This week we wanted to discuss misconceptions about wheelchair users and the wheelchair itself. Not everyone understands what it is like to use a wheelchair and they might believe some myths, have some questions, or some preconceived notions.
Today we are going to talk about six of the standard misconceptions about wheelchair users and the wheelchair itself we have encountered.
These first three misconceptions about wheelchair users are about the individual.
First – People that use wheelchairs always need help
Many people with mobility concerns are independent and are not in need of help. Feel free to ask if you can provide assistance, but never assume.
Second – The life of someone in a wheelchair is completely different than those that are not
People with disabilities are the same as everyone else. They have emotions, responsibilities, and families that love them.
Third – People assume someone else speaks for you
Just because someone is in a wheelchair does not mean that they cannot speak for themselves. Before you assume anything, ask the individual what they would like. If someone is non-verbal they can still have ways to communicate their wants and needs. People appreciate being talked to directly instead of being talked at or about. When someone communicates differently than you, be patient.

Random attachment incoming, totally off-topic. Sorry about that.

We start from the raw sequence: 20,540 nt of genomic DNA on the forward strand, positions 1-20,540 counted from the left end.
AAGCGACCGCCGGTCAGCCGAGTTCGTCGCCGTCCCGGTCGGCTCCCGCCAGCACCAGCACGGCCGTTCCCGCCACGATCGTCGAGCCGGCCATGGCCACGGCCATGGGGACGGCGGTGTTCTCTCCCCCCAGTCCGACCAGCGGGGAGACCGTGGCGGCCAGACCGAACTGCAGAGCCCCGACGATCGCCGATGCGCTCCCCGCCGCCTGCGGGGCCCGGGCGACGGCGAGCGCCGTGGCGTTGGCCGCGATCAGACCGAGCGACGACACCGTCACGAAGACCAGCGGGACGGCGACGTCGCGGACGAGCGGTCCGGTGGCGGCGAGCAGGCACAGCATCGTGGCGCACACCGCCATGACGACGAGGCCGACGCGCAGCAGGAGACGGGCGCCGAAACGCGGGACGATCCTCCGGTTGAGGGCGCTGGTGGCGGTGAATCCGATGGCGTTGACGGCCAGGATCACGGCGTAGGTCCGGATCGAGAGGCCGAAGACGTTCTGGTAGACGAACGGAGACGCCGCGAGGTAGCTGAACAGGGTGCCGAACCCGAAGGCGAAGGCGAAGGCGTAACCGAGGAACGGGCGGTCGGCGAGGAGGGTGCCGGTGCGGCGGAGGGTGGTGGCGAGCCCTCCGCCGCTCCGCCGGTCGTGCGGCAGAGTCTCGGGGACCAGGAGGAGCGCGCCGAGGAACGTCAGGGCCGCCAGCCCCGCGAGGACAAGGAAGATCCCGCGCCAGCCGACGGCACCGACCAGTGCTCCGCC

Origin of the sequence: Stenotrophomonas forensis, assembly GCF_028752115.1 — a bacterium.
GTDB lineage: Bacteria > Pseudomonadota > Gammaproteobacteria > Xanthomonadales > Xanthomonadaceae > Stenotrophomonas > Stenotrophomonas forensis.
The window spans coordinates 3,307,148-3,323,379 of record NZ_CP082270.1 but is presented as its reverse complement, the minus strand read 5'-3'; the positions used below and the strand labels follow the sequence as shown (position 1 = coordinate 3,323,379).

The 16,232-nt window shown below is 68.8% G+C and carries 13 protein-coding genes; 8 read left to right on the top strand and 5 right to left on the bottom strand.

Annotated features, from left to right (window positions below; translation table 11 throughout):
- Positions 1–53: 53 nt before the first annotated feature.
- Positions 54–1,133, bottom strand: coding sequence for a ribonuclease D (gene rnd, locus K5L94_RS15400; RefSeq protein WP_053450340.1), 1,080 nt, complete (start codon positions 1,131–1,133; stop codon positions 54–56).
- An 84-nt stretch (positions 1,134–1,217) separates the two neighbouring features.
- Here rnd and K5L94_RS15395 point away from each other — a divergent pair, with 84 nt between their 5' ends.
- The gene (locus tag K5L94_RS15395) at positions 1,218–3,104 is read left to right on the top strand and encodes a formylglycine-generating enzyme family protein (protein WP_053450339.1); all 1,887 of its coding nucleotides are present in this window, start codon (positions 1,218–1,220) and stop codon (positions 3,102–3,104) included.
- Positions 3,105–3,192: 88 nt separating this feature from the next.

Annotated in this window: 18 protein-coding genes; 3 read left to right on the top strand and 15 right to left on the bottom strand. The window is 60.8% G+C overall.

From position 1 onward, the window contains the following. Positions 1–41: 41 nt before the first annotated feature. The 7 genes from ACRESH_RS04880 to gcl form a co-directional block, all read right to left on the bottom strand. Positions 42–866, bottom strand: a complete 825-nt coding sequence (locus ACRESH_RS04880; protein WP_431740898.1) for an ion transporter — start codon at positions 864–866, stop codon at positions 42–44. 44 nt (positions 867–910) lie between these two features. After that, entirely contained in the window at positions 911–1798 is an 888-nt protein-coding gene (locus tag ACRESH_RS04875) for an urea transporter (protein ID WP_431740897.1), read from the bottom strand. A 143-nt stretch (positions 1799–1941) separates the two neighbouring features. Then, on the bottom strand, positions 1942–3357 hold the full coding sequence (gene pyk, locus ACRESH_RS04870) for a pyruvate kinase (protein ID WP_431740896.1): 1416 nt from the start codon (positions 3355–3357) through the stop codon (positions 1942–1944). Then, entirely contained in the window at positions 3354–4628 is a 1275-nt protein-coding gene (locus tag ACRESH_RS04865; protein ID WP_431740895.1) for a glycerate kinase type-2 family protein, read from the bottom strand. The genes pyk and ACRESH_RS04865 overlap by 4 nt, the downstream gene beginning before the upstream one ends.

Four – Everyone who uses a wheelchair is chronically ill or sickly
People use wheelchairs for a variety of reasons, that may or may not have anything to do with a long-term illness. Never assume to know someone else’s medical history.
Five – It’s okay to put your hands on someone’s wheelchair or mobility device without their permission
Users can view their wheelchair or mobility device as an extension of themselves. It is uncomfortable to touch people without their consent. If you wouldn’t touch that person otherwise, don’t touch their wheelchair or mobility device.
Six – Wheelchair users are “confined” or “wheelchair-bound” and cannot walk.
A wheelchair is simply a device that enables someone to get around, like a bicycle or a car. Someone may have a disease, injury, chronic pain, or illness that makes the use of a wheelchair more appropriate for their level of mobility.
The bottom line is to treat others with kindness
People with disabilities and mobility considerations are just like anyone else and deserve respect. When in doubt, refer to the golden rule and ask yourself if you would be okay answering the type of question you are asking.
As always, Explore Confidently friends!
P.S. Look for Debunking Misconceptions Part II coming soon.